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Published: Wednesday, May 16, 2012, 12:01 a.m.

10,000 expected for bike show’s return to Snohomish

The Antique and Classic Motorcycle Show left the city four years ago because of a dispute over police costs.

SNOHOMISH -- Everything is ready in Historic Downtown Snohomish.
The Sky Valley 16th annual Antique and Classic Motorcycle Show is returning to the city this Sunday after a four-year absence.
"It's absolutely fantastic. There could not be a better backdrop for an antique motorcycle show," show committee chairman Brad Watson said.
Watson is part of the nonprofit Sky Valley chapter of the American Bikers Aimed Toward Education, or ABATE, which is organizing the event.
The free all-ages event begins at 8 a.m. Sunday and is set to have at least 300 people displaying their motorcycles, live music and almost 50 vendors.
The last year Snohomish hosted the event was in 2008; it drew about 20,000 people, Watson said.
A city official estimates between 8,000 and 10,000 people would attend this year.
People can still register their motorcycle the day of the event after paying the $10 entrance fee, Watson said.
ABATE moved the show out of Snohomish after a disagreement with city officials on how much to pay for police costs. The group then held subsequent shows in Sultan and Everett. Last year, the event was canceled because the group did not get enough sponsors.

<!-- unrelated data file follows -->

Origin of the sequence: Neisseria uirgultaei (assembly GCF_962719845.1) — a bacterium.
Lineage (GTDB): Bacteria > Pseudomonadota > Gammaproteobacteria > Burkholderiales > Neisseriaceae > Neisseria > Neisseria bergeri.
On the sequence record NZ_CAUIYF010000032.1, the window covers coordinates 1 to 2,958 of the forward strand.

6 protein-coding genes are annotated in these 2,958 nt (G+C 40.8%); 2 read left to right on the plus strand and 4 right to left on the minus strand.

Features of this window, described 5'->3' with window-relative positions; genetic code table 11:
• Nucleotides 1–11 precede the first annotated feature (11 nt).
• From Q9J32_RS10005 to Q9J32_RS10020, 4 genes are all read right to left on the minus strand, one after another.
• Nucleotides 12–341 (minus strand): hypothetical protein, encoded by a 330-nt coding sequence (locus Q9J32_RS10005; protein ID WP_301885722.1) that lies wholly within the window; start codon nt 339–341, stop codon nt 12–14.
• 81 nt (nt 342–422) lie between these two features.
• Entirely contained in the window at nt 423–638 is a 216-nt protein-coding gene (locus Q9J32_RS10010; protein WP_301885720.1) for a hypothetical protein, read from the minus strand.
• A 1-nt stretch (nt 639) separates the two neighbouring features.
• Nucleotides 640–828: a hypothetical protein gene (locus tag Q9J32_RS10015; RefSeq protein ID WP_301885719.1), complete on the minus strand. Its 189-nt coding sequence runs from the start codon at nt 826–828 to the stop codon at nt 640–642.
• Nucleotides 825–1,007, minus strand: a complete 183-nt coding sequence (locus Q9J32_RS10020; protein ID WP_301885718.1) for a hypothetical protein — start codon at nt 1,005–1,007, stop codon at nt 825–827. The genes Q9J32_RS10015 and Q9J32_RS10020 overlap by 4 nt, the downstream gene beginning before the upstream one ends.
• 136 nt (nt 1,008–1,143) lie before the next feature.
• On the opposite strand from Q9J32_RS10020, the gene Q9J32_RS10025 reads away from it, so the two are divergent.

The show is returning because of the city's decision to contract out policing to the Snohomish County Sheriff's Office.
The group has paid about $6,800 in police costs this year. They estimate that's about a fifth of what the group was being charged in 2009.
Having the show back means more people visiting the downtown area and eating in local restaurants, Snohomish economic development manager Debbie Emge said.
"We are excited to have the motorcycle show back," Emge said.
There's also an emotional reason in coming back. The group wanted to honor Thomas "Buck" Kelley, the event's founder, who died last July, Watson said.
The city is closing streets to make way for the motorcycles and the people walking downtown. First Street and Second Street will be closed to traffic from Avenue D to Maple Avenue and Glen Avenue the day of the event, which runs until 4 p.m.
In the end, people can not only enjoy motorcycles but also meet different people, Watson said.
"All the people will have big smiles on their faces looking at the shiny bikes. It's not only the motorcycles but the interesting people," Watson said. "They are people from all walks in life."
Alejandro Dominguez: 425-339-3422; adominguez@heraldnet.com.
Story tags » SnohomishMotorcycle Riding

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